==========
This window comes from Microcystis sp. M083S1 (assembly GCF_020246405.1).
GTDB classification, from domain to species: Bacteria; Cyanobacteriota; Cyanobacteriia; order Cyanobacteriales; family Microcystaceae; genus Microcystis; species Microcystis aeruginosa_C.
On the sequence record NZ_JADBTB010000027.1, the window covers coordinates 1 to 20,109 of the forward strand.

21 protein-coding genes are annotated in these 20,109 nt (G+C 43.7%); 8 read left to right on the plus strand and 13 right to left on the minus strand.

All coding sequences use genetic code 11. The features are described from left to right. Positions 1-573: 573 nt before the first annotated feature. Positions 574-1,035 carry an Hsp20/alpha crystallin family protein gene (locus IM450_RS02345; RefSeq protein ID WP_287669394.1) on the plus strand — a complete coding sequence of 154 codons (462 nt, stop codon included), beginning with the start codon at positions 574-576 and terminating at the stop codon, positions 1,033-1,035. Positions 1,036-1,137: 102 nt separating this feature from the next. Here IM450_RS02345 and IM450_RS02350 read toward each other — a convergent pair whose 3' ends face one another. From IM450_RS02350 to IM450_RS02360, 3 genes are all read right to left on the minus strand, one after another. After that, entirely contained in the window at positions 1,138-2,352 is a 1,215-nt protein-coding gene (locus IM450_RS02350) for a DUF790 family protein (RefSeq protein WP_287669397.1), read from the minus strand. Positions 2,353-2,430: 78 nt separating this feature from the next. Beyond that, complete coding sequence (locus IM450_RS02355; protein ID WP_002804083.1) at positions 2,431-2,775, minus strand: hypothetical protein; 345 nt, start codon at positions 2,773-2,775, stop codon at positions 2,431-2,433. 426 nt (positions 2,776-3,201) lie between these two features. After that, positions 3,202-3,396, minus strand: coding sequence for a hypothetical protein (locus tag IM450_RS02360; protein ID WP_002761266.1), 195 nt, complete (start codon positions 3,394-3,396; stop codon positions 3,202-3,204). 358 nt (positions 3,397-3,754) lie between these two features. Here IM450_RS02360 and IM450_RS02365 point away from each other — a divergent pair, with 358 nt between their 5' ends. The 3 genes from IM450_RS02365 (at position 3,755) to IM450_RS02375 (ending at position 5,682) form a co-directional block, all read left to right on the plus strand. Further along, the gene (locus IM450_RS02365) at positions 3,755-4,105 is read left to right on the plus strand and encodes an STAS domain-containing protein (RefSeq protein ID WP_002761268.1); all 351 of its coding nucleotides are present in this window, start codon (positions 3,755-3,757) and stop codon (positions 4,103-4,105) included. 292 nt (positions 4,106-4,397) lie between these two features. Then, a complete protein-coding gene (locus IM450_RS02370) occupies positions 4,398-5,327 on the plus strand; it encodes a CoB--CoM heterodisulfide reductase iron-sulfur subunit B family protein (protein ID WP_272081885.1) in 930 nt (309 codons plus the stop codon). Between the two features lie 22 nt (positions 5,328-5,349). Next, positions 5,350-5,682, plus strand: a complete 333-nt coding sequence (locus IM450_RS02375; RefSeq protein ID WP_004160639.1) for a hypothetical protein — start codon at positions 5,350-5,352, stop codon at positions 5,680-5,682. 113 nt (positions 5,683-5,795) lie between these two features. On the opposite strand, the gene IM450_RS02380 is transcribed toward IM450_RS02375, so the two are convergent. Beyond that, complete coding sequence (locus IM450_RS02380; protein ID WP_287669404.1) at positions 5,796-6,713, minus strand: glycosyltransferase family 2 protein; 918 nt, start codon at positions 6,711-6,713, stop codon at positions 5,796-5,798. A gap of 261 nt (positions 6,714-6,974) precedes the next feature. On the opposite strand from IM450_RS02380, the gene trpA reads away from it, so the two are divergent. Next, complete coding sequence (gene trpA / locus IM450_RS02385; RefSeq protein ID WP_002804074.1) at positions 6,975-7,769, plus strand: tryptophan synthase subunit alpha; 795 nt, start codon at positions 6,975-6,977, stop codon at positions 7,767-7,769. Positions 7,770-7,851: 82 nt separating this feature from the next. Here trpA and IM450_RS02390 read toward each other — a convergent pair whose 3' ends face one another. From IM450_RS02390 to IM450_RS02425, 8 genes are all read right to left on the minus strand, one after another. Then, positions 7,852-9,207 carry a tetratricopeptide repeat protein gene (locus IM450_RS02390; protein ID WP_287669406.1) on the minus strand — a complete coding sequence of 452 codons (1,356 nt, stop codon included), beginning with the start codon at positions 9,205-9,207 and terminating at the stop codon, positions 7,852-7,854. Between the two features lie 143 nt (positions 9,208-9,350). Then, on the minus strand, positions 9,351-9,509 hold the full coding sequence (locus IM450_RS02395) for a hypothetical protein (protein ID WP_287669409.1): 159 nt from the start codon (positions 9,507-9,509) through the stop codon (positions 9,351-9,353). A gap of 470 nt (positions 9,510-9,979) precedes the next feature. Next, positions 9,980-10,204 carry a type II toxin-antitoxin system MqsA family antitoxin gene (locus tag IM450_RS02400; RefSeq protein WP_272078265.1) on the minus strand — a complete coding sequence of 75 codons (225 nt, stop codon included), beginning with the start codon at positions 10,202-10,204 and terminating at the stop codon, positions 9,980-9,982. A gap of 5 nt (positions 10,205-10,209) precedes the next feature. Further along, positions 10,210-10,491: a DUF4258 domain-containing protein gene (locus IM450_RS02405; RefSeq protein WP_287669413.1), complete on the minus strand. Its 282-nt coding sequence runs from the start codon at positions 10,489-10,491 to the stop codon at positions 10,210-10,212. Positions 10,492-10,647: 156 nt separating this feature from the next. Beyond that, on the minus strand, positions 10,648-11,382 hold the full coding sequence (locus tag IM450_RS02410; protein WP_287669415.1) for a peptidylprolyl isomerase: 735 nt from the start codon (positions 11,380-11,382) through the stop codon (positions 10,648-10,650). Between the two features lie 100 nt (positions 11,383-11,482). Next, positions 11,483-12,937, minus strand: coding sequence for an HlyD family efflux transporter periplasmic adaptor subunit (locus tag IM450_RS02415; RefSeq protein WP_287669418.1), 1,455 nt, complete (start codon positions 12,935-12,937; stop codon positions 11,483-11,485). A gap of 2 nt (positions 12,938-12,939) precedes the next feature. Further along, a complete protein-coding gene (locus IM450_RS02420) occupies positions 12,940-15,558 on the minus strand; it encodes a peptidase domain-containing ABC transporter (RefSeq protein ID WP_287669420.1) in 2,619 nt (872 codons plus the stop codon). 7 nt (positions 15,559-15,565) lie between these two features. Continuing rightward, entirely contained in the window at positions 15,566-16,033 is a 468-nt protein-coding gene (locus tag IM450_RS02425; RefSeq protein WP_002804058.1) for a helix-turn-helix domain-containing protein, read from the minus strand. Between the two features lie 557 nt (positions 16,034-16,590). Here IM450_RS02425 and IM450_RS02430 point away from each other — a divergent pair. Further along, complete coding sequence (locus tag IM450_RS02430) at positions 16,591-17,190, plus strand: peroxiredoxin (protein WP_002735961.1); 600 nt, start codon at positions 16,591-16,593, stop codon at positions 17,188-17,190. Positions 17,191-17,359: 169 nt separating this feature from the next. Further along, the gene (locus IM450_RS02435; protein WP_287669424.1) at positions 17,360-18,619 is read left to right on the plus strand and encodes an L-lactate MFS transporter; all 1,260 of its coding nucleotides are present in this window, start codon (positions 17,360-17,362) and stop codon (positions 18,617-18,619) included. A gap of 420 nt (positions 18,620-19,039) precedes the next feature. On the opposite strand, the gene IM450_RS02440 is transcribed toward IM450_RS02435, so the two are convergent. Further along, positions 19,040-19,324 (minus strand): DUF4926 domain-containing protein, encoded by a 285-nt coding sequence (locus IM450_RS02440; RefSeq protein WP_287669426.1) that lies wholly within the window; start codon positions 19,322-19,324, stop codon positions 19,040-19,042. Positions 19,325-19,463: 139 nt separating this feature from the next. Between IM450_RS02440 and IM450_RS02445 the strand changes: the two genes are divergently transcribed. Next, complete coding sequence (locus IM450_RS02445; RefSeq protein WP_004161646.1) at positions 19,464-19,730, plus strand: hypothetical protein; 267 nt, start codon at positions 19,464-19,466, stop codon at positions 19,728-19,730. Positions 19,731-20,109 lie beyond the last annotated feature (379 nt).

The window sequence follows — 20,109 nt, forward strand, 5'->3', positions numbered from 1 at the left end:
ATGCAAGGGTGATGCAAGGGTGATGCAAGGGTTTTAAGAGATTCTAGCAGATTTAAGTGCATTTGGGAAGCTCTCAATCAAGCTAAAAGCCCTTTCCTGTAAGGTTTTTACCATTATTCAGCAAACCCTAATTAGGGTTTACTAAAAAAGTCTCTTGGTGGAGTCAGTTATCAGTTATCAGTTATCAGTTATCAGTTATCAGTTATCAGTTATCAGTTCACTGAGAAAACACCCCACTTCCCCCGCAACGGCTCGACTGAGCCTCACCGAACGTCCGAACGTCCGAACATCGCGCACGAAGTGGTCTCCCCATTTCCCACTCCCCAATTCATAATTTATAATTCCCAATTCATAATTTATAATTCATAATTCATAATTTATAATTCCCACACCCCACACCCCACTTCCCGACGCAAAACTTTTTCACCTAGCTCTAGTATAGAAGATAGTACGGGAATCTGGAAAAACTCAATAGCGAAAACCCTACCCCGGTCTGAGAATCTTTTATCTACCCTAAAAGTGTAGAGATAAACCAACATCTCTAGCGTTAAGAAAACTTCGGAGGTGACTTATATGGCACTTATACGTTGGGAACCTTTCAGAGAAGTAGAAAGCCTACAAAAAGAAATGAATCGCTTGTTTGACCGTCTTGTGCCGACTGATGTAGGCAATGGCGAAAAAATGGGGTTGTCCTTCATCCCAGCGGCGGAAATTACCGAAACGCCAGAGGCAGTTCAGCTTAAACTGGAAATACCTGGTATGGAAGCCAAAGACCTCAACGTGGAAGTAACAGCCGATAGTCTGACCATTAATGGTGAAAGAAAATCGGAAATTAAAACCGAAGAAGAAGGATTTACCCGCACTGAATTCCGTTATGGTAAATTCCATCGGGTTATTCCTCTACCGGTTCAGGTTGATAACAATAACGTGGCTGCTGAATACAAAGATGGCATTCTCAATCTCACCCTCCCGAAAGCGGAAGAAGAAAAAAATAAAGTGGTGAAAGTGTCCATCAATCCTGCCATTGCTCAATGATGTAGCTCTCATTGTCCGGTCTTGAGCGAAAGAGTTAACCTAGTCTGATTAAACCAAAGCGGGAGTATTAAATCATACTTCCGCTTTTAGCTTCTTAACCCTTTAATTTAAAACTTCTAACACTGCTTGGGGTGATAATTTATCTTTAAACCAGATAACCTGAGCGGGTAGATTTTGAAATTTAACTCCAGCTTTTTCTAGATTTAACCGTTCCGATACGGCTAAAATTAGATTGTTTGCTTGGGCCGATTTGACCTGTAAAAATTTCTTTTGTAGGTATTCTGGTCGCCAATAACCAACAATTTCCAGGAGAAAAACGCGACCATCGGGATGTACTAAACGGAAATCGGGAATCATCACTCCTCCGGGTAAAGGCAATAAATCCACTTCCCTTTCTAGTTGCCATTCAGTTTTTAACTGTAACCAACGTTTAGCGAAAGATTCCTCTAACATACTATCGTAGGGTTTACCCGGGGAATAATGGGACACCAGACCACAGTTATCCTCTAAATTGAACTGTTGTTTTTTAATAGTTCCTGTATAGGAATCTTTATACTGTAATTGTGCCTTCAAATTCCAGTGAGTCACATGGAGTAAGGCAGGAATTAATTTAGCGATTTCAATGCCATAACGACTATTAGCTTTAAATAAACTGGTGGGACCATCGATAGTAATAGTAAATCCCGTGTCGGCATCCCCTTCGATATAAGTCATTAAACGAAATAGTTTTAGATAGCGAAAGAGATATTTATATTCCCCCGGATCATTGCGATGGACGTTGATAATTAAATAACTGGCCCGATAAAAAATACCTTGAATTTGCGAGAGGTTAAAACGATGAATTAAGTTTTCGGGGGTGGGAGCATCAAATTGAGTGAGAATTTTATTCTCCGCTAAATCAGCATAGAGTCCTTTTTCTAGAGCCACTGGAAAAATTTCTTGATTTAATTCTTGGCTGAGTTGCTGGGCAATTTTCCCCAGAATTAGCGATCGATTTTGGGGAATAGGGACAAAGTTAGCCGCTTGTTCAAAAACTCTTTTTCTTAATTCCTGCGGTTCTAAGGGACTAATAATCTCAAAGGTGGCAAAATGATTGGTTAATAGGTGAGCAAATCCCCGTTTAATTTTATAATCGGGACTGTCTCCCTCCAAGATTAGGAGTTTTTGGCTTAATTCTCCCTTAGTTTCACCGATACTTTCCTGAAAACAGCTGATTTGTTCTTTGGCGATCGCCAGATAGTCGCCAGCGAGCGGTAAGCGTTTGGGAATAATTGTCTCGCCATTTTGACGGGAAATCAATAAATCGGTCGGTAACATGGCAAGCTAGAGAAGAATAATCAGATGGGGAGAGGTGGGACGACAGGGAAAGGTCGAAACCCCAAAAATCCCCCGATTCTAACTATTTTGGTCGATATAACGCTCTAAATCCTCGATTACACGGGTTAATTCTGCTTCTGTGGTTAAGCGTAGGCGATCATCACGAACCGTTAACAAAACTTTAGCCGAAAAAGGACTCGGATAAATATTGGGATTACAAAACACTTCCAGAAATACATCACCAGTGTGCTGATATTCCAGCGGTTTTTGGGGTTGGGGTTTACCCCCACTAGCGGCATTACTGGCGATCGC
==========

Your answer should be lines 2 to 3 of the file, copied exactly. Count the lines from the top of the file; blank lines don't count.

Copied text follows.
GTDB classification, from domain to species: Bacteria; Cyanobacteriota; Cyanobacteriia; order Cyanobacteriales; family Microcystaceae; genus Microcystis; species Microcystis aeruginosa_C.
On the sequence record NZ_JADBTB010000027.1, the window covers coordinates 1 to 20,109 of the forward strand.